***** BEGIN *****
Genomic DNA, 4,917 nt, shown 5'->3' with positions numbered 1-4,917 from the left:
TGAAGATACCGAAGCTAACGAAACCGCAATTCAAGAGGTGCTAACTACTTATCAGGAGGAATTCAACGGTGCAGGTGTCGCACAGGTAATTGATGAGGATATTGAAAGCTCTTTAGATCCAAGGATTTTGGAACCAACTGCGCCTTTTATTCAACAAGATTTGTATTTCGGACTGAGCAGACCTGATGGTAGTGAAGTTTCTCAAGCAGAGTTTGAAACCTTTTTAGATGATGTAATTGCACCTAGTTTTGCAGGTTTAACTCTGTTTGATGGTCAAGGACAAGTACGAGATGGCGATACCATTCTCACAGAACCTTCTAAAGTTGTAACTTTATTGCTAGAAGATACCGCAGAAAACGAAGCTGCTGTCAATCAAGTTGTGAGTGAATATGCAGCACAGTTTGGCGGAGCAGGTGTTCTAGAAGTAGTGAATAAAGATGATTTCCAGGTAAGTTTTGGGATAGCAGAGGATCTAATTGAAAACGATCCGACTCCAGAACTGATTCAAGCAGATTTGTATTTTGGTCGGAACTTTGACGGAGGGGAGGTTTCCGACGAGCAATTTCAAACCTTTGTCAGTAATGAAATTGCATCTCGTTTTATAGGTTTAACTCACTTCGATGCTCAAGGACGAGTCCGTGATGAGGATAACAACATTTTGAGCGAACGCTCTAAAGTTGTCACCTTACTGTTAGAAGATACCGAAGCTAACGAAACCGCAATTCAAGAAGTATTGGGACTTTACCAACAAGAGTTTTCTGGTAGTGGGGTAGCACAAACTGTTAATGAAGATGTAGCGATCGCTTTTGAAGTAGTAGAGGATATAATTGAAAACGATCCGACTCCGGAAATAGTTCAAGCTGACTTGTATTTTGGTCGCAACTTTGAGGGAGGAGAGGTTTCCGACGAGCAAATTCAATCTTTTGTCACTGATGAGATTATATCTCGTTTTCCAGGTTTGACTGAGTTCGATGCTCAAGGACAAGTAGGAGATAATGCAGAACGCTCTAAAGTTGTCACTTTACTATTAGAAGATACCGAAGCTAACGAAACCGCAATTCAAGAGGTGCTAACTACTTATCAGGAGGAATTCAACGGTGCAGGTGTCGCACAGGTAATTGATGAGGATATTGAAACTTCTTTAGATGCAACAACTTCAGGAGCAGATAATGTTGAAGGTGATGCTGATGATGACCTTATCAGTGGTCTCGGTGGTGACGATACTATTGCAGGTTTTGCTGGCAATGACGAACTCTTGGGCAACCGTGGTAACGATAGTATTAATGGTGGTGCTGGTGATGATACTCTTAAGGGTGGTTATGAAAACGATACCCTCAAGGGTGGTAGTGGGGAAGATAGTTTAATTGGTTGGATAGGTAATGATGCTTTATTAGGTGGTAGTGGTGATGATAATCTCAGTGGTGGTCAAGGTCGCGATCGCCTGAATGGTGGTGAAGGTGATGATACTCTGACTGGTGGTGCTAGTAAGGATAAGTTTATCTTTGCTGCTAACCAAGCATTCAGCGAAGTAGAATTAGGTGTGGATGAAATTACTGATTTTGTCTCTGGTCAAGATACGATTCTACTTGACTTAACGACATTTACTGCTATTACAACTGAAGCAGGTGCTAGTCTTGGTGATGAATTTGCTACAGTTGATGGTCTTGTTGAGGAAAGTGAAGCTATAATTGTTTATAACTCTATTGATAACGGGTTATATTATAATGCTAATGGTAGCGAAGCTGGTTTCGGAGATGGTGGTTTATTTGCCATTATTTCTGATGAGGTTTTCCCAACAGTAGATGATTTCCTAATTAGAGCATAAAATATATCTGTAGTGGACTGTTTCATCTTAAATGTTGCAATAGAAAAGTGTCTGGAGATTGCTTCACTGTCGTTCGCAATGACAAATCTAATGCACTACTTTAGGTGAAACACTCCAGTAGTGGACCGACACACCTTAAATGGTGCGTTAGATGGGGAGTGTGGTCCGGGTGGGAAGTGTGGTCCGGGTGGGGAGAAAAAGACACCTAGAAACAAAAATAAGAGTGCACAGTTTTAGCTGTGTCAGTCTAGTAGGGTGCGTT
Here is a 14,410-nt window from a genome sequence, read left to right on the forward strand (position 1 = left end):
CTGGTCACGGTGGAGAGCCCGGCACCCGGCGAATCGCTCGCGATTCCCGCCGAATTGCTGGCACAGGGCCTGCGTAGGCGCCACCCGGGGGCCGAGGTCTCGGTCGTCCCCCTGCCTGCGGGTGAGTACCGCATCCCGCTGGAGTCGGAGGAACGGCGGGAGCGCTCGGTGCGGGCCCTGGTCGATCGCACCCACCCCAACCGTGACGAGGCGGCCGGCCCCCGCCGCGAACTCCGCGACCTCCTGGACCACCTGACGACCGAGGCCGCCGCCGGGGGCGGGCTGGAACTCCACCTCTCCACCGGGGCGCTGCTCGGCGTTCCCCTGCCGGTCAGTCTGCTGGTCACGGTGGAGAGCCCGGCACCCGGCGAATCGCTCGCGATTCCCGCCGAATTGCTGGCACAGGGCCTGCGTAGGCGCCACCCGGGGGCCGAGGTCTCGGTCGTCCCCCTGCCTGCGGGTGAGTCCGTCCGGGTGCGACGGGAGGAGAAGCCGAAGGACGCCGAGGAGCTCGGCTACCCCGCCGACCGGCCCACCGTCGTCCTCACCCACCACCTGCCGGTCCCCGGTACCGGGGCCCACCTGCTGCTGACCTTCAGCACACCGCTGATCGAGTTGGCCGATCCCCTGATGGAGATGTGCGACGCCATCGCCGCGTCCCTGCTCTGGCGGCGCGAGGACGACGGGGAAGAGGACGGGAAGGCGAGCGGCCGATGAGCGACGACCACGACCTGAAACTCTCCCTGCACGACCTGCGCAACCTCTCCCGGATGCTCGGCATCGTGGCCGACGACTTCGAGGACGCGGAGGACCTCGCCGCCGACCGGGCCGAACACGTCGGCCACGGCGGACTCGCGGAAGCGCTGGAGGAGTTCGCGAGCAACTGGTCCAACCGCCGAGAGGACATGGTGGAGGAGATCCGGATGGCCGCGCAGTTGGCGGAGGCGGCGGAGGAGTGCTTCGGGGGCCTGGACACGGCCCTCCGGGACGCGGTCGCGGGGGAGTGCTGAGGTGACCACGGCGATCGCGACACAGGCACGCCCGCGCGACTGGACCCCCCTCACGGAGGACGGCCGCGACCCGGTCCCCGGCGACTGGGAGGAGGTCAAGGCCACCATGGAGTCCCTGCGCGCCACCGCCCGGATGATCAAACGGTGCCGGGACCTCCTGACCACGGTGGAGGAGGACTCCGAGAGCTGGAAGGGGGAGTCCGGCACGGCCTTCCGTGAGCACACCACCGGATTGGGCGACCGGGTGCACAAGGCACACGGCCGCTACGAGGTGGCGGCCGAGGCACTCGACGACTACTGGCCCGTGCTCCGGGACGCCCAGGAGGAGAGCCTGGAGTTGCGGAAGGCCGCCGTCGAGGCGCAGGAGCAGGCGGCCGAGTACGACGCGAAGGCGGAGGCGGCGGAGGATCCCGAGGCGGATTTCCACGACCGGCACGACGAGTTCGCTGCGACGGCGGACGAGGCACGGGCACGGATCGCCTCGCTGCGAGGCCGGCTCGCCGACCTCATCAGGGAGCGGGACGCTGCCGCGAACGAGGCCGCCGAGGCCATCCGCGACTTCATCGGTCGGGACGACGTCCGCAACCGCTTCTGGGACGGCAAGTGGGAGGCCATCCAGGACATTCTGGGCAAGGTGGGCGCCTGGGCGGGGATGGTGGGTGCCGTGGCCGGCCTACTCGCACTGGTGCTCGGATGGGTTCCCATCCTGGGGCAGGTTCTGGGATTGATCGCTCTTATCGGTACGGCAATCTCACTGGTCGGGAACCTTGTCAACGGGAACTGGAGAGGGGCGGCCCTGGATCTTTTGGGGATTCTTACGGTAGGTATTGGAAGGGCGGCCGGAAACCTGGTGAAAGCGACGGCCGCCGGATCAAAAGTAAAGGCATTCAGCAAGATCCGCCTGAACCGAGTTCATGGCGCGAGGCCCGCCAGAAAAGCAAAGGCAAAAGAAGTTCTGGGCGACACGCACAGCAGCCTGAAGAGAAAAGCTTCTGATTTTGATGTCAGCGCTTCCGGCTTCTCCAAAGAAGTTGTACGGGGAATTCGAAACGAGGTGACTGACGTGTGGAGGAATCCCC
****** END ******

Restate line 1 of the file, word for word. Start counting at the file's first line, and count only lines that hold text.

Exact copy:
Genomic DNA, 4,917 nt, shown 5'->3' with positions numbered 1-4,917 from the left: